Hey fundraisers – you’re doing it wrong!

Though I don’t spend tons of time writing about it, one of my main projects with Changing the World 101 and the consulting I do is figuring out how to raise funds for projects that improve our planet.

At a simple level, fundraisers tend to divide their efforts in two directions:

1) Soliciting many people for small donations through facebook, email, direct mail, etc.

2) Soliciting a few very rich people for large donations.

For now, I want to focus on working with high net worth donors because so many organizations are getting it wrong. They are leaving tons of money for great causes on the table and they are alienating their most important donors.

The most common approaches to getting large donations are:

  • Host a fundraiser where tickets cost anywhere from $100- $10,000+ a head.
  • Put people on your board of directors in exchange for a give-get (meaning that in order to have a position on the board each member must give x amount of dollars to the organization or get x amount of dollars through fundraising).
  • Sending the Executive Director to meet face to face with the prospective donor and personally asking for a donation.

Though all of these approaches are common (the third one is the best), none of them are terribly effective.

If you want to build an exceptional organization that people enthusiastically donate to, you need to be exceptional in your fundraising efforts.

Think for a moment about your personal charitable donations. I’m willing to bet that the largest and most frequent donations you make are to organizations that you have some sort of serious connection with. Personally, Global Camps Africa is one of the organizations I donate to. And before I was a donor, I was a volunteer.

That’s where the secret rests: when you are courting a high net worth donor, don’t ask them for a cash donation. They get asked for cash donations every day of their lives and it gets irritating to them.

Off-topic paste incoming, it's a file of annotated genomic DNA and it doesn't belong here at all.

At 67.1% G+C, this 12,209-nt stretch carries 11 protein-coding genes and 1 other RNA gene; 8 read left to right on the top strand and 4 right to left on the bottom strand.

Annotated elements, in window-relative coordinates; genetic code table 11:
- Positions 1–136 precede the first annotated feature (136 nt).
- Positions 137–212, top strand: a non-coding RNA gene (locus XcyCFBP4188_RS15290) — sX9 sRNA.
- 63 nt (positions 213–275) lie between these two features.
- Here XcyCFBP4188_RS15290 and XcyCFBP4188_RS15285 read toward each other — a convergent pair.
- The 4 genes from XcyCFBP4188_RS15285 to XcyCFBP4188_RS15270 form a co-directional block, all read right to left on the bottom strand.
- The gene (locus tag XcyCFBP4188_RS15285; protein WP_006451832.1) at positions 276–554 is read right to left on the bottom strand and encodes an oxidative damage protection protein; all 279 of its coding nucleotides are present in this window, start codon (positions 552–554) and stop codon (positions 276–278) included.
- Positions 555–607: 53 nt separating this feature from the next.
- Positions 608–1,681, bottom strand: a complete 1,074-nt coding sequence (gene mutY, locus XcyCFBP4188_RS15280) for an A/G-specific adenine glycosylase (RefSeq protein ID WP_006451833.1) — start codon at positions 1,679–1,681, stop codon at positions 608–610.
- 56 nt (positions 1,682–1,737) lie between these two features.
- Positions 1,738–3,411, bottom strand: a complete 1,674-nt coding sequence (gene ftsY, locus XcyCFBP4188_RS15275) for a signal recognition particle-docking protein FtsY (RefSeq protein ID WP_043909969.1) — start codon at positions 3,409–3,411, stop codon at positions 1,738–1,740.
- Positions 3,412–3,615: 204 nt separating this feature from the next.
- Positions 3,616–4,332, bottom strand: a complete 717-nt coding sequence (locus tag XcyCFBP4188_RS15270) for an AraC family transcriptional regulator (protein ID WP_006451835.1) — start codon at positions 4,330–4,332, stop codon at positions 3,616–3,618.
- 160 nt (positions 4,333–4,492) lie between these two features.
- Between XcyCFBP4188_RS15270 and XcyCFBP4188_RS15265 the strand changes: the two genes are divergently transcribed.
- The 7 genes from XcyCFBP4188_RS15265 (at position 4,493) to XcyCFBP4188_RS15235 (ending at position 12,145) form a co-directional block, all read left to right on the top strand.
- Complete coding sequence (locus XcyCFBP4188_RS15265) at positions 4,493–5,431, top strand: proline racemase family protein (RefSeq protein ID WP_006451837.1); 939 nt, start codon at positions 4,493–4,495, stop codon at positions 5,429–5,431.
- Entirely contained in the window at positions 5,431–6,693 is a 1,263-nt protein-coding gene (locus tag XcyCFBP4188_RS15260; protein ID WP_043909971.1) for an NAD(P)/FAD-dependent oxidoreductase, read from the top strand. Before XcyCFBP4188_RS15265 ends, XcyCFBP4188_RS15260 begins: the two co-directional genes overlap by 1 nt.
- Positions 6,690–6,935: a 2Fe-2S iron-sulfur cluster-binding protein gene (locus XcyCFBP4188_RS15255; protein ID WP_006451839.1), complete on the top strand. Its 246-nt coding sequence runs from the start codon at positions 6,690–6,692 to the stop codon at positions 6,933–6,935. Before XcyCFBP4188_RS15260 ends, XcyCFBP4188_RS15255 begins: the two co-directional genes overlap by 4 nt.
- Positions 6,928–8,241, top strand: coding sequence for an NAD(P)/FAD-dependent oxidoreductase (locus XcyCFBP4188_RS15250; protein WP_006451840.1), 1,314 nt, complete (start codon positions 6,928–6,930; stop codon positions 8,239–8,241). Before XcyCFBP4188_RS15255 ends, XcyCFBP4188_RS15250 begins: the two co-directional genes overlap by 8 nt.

Instead, ask for them to donate their time. Get them to volunteer for you doing work directly with your benefactors.

This will do a few important things:

1) It will show them that you care for reasons beyond their checkbooks.

2) It will help them understand the work that you are doing and that they may one day be funding.

3) It connects them to the work at a deeply personal level.

4) It asks them to make a true investment in your success. To the really rich, time is much more valuable than money.

When they volunteer for you, make the experience exceptional. Make sure they see the results of the work that your organization does and make sure they have contact with the people who your organization is serving. If possible make the volunteer experience last for several weeks. For example, if you are running some sort of international development agency, actually bring your target donor to the ground and have them work on a project with you for a few weeks.

If that’s not possible, a few days, and in a pinch, even a few hours will work. But go for a few weeks.

Once they fully understand the importance and scope of your work through first hand experience, then they will be much more likely to donate generously and tell their friends about your organization.

Approaching a rich person and asking for a financial donation right off the bat (whether it’s through a check, a fundraiser, or a board position) works ok. It’s a bit cold and it’s a bit disconnected and it’s what everyone is doing.

Approaching a rich person and asking them to volunteer with you – to lend their time and expertise and invest in the people you are serving – is exceptional. Few organizations do this. I wish more would. It increases the financial and human capital of the organization massively, and it creates a deep connection between your most important donors and the cause.

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2 COMMENTS ON THIS POST To “Hey fundraisers – you’re doing it wrong!”

  1. Tammy September 28, 2012 at 7:58 pm


    As a professional fundraiser, I just wanted to let you know that many organizations figured this out years ago. As I am aware that many organizations have – not there are many who are doing it right. Campus Crusade, Habitat for Humanity, World Vision….just to name a few. It really isn’t a new concept – invovement breeds committment. Something many organizations figured out a long time ago. Thanks for posting.

    • Jason Connell October 1, 2012 at 12:18 pm

      Tammy – thanks for taking a moment to comment. You’re right: I am not the first person to come up with this approach to fundraising, and some organizations are already using it. Unfortunately, many are not – especially the small grass roots organizations who I work with. This post was inspired after a dinner with about half a dozen non-profit directors who were focusing on social media campaigns, $5,000 dinners, and direct mail.

      Thank you for reading and commenting. As it’s October 1, I hope you and your organization are entering the best quarter of 2012!

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